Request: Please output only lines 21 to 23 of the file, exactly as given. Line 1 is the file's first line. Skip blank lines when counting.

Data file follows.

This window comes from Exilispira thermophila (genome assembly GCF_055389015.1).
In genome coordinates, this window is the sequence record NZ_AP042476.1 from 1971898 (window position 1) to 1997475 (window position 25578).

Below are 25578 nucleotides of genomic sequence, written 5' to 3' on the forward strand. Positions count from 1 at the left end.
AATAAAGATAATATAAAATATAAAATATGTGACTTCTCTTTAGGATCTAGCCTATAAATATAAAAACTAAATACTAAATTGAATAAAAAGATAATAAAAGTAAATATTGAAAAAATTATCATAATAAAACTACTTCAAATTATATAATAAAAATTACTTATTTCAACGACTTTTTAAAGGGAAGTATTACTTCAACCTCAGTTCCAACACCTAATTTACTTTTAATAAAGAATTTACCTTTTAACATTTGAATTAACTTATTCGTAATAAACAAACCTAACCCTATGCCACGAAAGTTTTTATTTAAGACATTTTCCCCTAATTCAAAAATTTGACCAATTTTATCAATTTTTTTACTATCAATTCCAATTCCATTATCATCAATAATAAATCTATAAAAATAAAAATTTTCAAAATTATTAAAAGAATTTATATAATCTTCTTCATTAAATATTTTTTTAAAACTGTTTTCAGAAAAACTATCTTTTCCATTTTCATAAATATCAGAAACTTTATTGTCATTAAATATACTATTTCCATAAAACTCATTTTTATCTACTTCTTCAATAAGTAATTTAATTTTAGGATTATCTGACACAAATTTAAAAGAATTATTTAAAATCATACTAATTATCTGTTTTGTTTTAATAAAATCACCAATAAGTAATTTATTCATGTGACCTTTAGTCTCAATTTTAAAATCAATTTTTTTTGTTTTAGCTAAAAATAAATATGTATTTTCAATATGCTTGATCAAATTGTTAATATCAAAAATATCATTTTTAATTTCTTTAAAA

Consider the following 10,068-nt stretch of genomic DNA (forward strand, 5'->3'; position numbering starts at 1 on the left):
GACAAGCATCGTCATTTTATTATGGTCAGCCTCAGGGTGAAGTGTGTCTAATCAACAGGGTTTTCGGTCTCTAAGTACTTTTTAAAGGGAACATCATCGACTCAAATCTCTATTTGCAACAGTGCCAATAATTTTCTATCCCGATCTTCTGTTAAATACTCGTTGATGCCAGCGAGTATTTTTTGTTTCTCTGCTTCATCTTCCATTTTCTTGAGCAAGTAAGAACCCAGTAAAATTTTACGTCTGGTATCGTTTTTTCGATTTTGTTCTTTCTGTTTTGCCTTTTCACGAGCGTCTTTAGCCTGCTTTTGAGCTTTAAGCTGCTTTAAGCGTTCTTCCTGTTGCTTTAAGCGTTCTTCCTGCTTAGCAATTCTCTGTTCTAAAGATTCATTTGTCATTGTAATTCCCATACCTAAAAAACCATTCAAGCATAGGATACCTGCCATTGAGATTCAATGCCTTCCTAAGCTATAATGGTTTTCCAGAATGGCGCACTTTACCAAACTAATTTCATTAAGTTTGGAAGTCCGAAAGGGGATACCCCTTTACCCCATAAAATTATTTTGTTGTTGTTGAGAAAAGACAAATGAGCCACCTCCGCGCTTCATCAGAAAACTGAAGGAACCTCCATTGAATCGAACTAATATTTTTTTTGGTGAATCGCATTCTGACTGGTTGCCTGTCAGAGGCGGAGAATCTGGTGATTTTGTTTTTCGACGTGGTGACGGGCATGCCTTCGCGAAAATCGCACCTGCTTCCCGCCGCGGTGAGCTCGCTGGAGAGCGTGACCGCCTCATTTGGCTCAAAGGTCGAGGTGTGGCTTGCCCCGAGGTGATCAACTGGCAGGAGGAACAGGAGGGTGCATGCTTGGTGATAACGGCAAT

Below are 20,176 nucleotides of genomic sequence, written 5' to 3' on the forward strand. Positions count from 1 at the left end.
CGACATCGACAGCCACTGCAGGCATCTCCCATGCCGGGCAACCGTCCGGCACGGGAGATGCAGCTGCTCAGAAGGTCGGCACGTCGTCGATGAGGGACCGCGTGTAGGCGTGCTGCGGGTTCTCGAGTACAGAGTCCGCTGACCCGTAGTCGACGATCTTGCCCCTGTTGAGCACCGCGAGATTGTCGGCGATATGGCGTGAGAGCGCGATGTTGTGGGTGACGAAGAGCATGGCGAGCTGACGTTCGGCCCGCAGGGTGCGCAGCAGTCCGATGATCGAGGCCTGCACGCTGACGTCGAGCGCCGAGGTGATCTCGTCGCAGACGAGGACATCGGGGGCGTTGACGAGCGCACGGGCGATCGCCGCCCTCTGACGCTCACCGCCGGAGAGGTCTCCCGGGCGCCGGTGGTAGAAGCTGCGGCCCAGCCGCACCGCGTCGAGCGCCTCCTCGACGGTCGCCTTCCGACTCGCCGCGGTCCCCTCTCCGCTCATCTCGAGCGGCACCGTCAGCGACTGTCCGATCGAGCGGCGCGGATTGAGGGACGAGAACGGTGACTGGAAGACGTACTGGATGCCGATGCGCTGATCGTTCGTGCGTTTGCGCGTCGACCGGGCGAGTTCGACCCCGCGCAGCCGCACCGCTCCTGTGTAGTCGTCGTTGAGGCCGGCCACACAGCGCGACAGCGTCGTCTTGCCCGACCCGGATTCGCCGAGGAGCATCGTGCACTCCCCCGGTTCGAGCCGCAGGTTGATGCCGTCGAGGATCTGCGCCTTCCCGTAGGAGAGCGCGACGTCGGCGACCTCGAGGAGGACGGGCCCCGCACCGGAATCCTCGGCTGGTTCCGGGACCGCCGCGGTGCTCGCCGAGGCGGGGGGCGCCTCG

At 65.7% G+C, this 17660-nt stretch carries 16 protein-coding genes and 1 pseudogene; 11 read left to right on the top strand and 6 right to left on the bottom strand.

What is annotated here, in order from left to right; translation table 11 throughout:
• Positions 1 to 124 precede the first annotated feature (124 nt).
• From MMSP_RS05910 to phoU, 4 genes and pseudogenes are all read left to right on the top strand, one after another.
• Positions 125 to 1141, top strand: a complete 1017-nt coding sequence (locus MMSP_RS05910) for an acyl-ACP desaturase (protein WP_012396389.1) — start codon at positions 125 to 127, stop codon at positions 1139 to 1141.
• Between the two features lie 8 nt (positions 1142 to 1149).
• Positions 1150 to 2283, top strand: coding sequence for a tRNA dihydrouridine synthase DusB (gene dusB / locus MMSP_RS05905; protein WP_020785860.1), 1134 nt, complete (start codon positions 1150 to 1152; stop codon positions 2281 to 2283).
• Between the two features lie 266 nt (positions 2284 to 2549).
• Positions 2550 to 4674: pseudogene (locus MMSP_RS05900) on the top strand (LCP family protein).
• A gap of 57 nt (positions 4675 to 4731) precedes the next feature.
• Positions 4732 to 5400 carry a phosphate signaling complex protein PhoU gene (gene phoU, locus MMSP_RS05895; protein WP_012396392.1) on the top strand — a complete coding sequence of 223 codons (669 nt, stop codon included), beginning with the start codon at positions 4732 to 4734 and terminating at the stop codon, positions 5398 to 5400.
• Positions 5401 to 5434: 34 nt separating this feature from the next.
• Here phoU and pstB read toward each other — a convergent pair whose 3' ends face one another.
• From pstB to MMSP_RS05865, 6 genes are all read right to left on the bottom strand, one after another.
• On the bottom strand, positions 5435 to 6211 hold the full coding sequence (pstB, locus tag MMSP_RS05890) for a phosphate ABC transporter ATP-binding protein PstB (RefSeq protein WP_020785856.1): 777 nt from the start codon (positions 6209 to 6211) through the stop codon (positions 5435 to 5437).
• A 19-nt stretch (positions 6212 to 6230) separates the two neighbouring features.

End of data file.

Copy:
• Here phoU and pstB read toward each other — a convergent pair whose 3' ends face one another.
• From pstB to MMSP_RS05865, 6 genes are all read right to left on the bottom strand, one after another.
• On the bottom strand, positions 5435 to 6211 hold the full coding sequence (pstB, locus tag MMSP_RS05890) for a phosphate ABC transporter ATP-binding protein PstB (RefSeq protein WP_020785856.1): 777 nt from the start codon (positions 6209 to 6211) through the stop codon (positions 5435 to 5437).